"The Grand Tour" was also released as a 12'', however the 12'' version identical to the album version, in this case (thanks to commenter Erik Kuyl for the confirmation).
Between the horns and castanets, the instrumental richness of "..Grand Tour" is elevated to new heights on "Let's Go Boating." An absolutely sublime instrumental, it's melody is so beautifully memorable, you'd swear you could have heard it somewhere else.
Aside from those, some of the most exceptional tracks on the record would have to be the two closing tracks, a cover of The Yardbirds' "Still I'm Sad" (thanks to the anonymous commenter for this info.) on Side A and yet another cover, their faithful, sublime version of the classic pop standard "California Dreamin' " on Side B. Nothing quite exemplifies the melancholy mood of this album quite like these two tracks.. "Still I'm Sad" is perhaps the most stirring of the two, as the track with the most sparse, moody, atmospheric arrangement on the album. It's an intriguing piece, elegantly complimented by it's wonderful lyrics and especially the haunting female vocals, which interpret the mood of the song with such graceful, ethereal feeling, that it even exceeds the original (not to mention Boney M's cover version, as well).
Having peaked on the Billboard Disco Charts at #9 in early '78 (along with the other two tracks on Side B), and having been the first to appear on CD, the Side B opener, "Flight From Versailles" is perhaps one of the better known tracks on here. Opening with a light popping synth and those exquisitely swirling strings, it's perhaps the closest thing on this album to the epic orchestral productions that likely come to mind when one thinks of THP's best known work. A kind of disco odyssey, there's a real fantastical, adventurous quality to this as well, with they way the track takes one through various changes, highs, lows, peaking with an exquisite string solo/break at the 4.30 mark.. Truly a standout on the record. Curiously, on both the Canadian and US pressings I have, it's mislabeled as "Flight To Versailles" on the sleeve, but entitled "Flight From Versailles" on the label. Since the latter seems to be the more common usage, I'll just go with that..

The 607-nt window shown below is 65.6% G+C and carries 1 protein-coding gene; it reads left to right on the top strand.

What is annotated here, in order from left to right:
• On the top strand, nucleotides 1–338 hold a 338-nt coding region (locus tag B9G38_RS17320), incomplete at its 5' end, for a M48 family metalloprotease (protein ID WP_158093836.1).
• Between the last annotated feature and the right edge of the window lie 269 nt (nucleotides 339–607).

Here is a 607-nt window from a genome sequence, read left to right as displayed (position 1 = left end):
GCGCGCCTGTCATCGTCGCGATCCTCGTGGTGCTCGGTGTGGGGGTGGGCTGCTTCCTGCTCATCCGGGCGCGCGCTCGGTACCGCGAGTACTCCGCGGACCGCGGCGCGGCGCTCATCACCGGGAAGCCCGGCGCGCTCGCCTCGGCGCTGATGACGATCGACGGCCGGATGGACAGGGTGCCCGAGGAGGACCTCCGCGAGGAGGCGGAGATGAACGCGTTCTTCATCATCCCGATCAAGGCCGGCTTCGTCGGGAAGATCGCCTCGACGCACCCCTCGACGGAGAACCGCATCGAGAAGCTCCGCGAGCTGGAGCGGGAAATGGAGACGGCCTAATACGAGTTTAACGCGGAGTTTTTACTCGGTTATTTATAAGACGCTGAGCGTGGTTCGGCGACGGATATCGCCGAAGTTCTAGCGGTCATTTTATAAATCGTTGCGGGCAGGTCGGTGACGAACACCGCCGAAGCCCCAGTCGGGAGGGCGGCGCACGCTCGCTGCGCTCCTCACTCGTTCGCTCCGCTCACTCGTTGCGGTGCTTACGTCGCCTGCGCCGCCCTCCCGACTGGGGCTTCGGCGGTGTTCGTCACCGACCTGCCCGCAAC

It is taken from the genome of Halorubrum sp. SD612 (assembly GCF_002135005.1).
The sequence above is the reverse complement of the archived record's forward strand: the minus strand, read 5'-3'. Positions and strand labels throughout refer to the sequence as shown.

The track that follows it, "Late November" is perhaps one of the more unassuming, but ultimately one of the most rewarding on the record. Yet another instrumental, it starts off decievingly sparse and basic, all the while gently building, completely engaging the listener once the refrain kicks in.. The organ (?) and those understated, stirring strings totally carry this track, subtly weaving together an engaging, peaceful atmosphere...
The album is beautifully closed by their cover of "California Dreamin' ", the de-facto title track, which effectively recreates the longing of the original, complimenting it with some wonderful extended instrumental passages. With it's moody elegance, it's the perfect conclusion to an album like this, summing up the feelings, moods and sounds of the album in one single production..
Overall, this album is ultimately one of the finest things the THP duo ever put together. Even compared to their other work, there is a feeling, an atmosphere about this record that totally separates it from practically every other disco production they ever did. Perhaps the change of locale had something to do with it? Either way, it's unfortunate that the credits are rather economical, with no credits for musicians, vocalists or otherwise, which would most likely shed some light on the record's sound.. That said, a great deal of the credit for this record's sound would likely have to go to the album's prolific, award-winning arranger and conductor Jimmie Haskell, whom they apparently used in place of their usual arranger/conductor, Pete Pedersen. Having worked on records by the likes of Simon & Garfunkel, Etta James, The Moody Blues, Dusty Springfield and many many others, this seems to be the first and last time Haskell would work with Guenther and Morrison.